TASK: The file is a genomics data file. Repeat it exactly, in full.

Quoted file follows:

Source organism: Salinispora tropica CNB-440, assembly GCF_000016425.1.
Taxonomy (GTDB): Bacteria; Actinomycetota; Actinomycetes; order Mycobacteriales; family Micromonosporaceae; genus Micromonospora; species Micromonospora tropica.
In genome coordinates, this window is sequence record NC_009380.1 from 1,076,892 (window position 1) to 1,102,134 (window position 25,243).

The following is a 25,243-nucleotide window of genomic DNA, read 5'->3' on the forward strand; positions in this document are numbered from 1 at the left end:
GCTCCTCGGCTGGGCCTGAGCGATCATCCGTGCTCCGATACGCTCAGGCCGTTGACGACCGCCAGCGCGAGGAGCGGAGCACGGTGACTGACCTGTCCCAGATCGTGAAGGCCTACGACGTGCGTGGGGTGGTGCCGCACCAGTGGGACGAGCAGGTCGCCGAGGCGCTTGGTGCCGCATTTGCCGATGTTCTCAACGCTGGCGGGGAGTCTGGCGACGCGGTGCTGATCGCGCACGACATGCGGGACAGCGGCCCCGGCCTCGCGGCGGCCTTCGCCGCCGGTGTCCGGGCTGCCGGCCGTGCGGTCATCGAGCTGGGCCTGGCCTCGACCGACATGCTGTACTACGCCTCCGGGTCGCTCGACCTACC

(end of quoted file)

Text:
Source organism: Salinispora tropica CNB-440, assembly GCF_000016425.1.
Taxonomy (GTDB): Bacteria; Actinomycetota; Actinomycetes; order Mycobacteriales; family Micromonosporaceae; genus Micromonospora; species Micromonospora tropica.
In genome coordinates, this window is sequence record NC_009380.1 from 1,076,892 (window position 1) to 1,102,134 (window position 25,243).

The following is a 25,243-nucleotide window of genomic DNA, read 5'->3' on the forward strand; positions in this document are numbered from 1 at the left end:
GCTCCTCGGCTGGGCCTGAGCGATCATCCGTGCTCCGATACGCTCAGGCCGTTGACGACCGCCAGCGCGAGGAGCGGAGCACGGTGACTGACCTGTCCCAGATCGTGAAGGCCTACGACGTGCGTGGGGTGGTGCCGCACCAGTGGGACGAGCAGGTCGCCGAGGCGCTTGGTGCCGCATTTGCCGATGTTCTCAACGCTGGCGGGGAGTCTGGCGACGCGGTGCTGATCGCGCACGACATGCGGGACAGCGGCCCCGGCCTCGCGGCGGCCTTCGCCGCCGGTGTCCGGGCTGCCGGCCGTGCGGTCATCGAGCTGGGCCTGGCCTCGACCGACATGCTGTACTACGCCTCCGGGTCGCTCGACCTACC